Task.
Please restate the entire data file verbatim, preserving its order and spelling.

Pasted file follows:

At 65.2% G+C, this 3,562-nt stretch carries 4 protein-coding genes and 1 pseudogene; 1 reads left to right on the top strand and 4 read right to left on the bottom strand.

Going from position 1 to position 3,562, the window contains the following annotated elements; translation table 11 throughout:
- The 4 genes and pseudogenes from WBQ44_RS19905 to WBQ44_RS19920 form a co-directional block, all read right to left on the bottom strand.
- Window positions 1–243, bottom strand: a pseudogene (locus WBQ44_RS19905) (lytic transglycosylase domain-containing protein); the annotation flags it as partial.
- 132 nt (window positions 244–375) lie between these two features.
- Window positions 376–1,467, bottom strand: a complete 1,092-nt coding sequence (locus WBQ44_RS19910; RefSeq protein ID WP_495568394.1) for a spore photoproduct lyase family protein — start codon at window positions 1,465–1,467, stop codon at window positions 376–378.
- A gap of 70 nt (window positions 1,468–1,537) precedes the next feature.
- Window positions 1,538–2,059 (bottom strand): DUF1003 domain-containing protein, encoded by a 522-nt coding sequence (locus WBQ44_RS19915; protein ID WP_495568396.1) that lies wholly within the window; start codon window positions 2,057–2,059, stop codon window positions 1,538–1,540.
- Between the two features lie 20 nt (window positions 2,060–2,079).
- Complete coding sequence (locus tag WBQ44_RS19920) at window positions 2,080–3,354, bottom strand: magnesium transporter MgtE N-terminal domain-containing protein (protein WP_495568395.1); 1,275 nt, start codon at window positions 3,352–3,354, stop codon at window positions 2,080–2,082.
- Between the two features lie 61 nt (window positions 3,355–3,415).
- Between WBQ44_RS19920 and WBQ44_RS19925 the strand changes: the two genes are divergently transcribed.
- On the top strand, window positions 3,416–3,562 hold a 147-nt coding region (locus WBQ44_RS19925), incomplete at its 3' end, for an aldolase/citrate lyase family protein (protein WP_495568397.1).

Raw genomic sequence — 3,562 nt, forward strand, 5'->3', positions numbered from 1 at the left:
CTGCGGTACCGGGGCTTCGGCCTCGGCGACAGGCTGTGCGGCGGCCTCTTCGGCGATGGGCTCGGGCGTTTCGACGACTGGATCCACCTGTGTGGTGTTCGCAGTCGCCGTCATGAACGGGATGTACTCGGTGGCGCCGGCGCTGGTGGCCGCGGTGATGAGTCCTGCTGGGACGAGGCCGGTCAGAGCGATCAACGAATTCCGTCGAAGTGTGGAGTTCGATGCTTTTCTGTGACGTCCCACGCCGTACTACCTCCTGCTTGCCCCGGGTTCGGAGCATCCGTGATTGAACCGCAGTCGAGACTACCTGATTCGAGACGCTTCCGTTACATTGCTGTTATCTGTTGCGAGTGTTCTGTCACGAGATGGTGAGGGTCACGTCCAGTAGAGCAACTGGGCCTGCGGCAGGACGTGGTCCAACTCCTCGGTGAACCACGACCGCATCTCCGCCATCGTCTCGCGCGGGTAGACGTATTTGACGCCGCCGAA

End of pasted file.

At 65.2% G+C, this 3,562-nt stretch carries 4 protein-coding genes and 1 pseudogene; 1 reads left to right on the top strand and 4 read right to left on the bottom strand.

Going from position 1 to position 3,562, the window contains the following annotated elements; translation table 11 throughout:
- The 4 genes and pseudogenes from WBQ44_RS19905 to WBQ44_RS19920 form a co-directional block, all read right to left on the bottom strand.
- Window positions 1–243, bottom strand: a pseudogene (locus WBQ44_RS19905) (lytic transglycosylase domain-containing protein); the annotation flags it as partial.
- 132 nt (window positions 244–375) lie between these two features.
- Window positions 376–1,467, bottom strand: a complete 1,092-nt coding sequence (locus WBQ44_RS19910; RefSeq protein ID WP_495568394.1) for a spore photoproduct lyase family protein — start codon at window positions 1,465–1,467, stop codon at window positions 376–378.
- A gap of 70 nt (window positions 1,468–1,537) precedes the next feature.
- Window positions 1,538–2,059 (bottom strand): DUF1003 domain-containing protein, encoded by a 522-nt coding sequence (locus WBQ44_RS19915; protein ID WP_495568396.1) that lies wholly within the window; start codon window positions 2,057–2,059, stop codon window positions 1,538–1,540.
- Between the two features lie 20 nt (window positions 2,060–2,079).
- Complete coding sequence (locus tag WBQ44_RS19920) at window positions 2,080–3,354, bottom strand: magnesium transporter MgtE N-terminal domain-containing protein (protein WP_495568395.1); 1,275 nt, start codon at window positions 3,352–3,354, stop codon at window positions 2,080–2,082.
- Between the two features lie 61 nt (window positions 3,355–3,415).
- Between WBQ44_RS19920 and WBQ44_RS19925 the strand changes: the two genes are divergently transcribed.
- On the top strand, window positions 3,416–3,562 hold a 147-nt coding region (locus WBQ44_RS19925), incomplete at its 3' end, for an aldolase/citrate lyase family protein (protein WP_495568397.1).

Raw genomic sequence — 3,562 nt, forward strand, 5'->3', positions numbered from 1 at the left:
CTGCGGTACCGGGGCTTCGGCCTCGGCGACAGGCTGTGCGGCGGCCTCTTCGGCGATGGGCTCGGGCGTTTCGACGACTGGATCCACCTGTGTGGTGTTCGCAGTCGCCGTCATGAACGGGATGTACTCGGTGGCGCCGGCGCTGGTGGCCGCGGTGATGAGTCCTGCTGGGACGAGGCCGGTCAGAGCGATCAACGAATTCCGTCGAAGTGTGGAGTTCGATGCTTTTCTGTGACGTCCCACGCCGTACTACCTCCTGCTTGCCCCGGGTTCGGAGCATCCGTGATTGAACCGCAGTCGAGACTACCTGATTCGAGACGCTTCCGTTACATTGCTGTTATCTGTTGCGAGTGTTCTGTCACGAGATGGTGAGGGTCACGTCCAGTAGAGCAACTGGGCCTGCGGCAGGACGTGGTCCAACTCCTCGGTGAACCACGACCGCATCTCCGCCATCGTCTCGCGCGGGTAGACGTATTTGACGCCGCCGAA